“Twenty years from now you will be more disappointed by the things that you didn't do than by the ones you did do. So throw off the bowlines. Sail away from the safe harbor. Catch the trade winds in your sails. Explore. Dream. Discover.” – Mark Twain

Florida – The Last ICW Frontier


Florida not only represented the last and longest stretch of the ICW for sv Smitty and crew, but also new challenges and sites.

Itinerary                                                             Thoughts

Jacksonville                                         Nice free dock with water and we got to see Bonnie

St. Augustine                                       Beautiful! Would highly recommend to anyone.

Daytona Beach                                    ehhh…I wouldn’t stop here again

Cape Canaveral – Titusville                Pretty cool to look over and see a space ship 

Cape Malabar – Marker 21 Lagoon     First spot we got to swim in warm, clear water

Vero Beach                                           Hated it!  Overly congested with boats and people.

Fort Pierce Cool town & people.        Peacocks roaming the streets and we got to catch back                                                                                                                   up with Lori & Marty.

Indiantown                                         Okeechobee waterway side trip (not the ICW)

Jupitor – Hobe Sound                        Pretty & quiet

West Palm Beach                               We experienced two TORNADO warnings – NOT COOL!

Fort Lauderdale – Sunrise Bay         Nice spot with a park; saw iguanas swimming

North Miami – Oleta State Park       Very well maintained park with many trails

Dinner Key                                        The mooring field was terrible – totally exposed.

Key Biscayne – No Name Harbor     Beautiful!  We saw rays and huge orange iguanas.

random sits of the FL ICW

Scenes going along the ICW in Northern Florida


Jesus, Beer, and Breakfast with Marty & Lori at Archies in Fort Pierce


Smitty’s height from the water to the top of the mast (including the antenna and other instruments on top), is just under 50’, which means that we need a bridge to have a vertical clearance (the space from the water to the underside of the center of the bridge in the closed position) of at least 50’ or we will need to have the bridge opened. Some bridges are “on demand”, which means that when you get near the bridge you hail the bridge tender on the VHF to request an opening. Other bridges only open at certain times during the day, for example on the hour and half-past the hour.  Some bridges are fairly close together, requiring us to time our journey each day in order to coordinate openings so we did not have to sit there and wait. Holding station (trying to wait in the same spot) in a sailboat is quite challenging to do when it is windy or in strong current, you cannot just put the boat in park and have it stay in place. In total, we passed under almost 90 bridges in Florida!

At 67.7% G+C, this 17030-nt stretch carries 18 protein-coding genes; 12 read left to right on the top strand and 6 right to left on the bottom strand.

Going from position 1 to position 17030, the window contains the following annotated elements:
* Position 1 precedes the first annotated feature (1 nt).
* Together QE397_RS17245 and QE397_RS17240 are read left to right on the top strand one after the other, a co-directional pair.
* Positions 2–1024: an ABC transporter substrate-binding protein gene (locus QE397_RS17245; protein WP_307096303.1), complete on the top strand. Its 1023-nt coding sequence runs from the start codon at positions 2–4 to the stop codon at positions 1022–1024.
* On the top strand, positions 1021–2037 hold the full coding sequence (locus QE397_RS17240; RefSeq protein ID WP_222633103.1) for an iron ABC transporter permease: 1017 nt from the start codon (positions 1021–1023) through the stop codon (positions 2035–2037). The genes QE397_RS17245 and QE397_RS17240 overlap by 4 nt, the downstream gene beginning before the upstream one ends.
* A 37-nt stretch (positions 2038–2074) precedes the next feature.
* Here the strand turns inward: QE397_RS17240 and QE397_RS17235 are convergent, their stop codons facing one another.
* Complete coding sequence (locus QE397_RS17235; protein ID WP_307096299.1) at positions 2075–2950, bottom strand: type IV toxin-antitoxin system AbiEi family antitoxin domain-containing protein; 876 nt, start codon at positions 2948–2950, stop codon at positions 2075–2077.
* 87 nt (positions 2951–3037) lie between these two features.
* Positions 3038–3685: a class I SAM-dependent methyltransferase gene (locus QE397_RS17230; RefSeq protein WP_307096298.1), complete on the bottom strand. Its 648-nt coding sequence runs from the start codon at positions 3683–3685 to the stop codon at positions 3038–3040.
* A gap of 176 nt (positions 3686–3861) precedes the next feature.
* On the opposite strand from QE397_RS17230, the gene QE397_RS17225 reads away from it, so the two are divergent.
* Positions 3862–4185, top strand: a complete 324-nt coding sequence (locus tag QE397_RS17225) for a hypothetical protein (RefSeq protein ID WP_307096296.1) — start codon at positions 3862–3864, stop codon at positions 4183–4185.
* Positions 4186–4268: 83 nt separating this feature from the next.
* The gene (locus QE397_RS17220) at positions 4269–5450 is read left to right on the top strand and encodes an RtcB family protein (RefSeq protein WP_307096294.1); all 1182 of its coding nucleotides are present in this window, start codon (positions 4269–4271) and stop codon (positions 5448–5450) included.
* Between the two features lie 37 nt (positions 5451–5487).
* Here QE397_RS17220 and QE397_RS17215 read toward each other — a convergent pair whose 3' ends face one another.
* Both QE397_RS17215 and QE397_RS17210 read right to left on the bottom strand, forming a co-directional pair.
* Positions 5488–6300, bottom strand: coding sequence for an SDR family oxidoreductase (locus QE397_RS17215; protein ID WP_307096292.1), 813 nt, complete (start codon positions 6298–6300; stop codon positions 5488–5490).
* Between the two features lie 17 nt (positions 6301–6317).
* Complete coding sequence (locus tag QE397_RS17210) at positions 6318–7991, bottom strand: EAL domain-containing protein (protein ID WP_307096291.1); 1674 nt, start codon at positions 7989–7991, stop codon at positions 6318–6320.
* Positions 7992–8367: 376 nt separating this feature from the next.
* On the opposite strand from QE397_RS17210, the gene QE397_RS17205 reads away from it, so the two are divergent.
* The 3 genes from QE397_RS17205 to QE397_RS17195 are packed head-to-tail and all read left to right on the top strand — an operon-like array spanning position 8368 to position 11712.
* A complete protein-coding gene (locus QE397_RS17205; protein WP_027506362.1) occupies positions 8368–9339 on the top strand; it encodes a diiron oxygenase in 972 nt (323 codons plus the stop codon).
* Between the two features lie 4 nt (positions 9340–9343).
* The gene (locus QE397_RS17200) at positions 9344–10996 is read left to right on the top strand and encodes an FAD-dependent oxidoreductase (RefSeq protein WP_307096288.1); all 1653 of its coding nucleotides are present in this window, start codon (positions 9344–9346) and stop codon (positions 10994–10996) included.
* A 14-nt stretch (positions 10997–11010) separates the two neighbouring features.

Florida ICW1

So many bridges – about 90 in all

Florida ICW-002

My favorite travel day was the day we went from Daytona Beach through Mosquito Lagoon to Cape Canaveral. The lagoon is a large body of shallow water that is part of the Merrit Island National Wildlife Refuge.  At one point we took a sharp right turn into a very narrow canal known as Haulover Canal.  This spot was majestic.  As we rounded the turn we saw dolphins all around us and seabirds of every variety diving into the water and swimming about. There were lots of people fishing, one guy even held up his catch for me to get a picture.  Once we were through the canal, a large flock of Flamingos flew overhead and landed on a small nearby island. Shortly thereafter we spotted our first group of manatees!  Once we were anchored for the night, I looked over to the distant land only to see the NASA space shuttle. Then as we were on a nearby island with Summer we saw yet another manatee. We ended the day with a beautiful full moon that night.  Needless to say, it was a great day.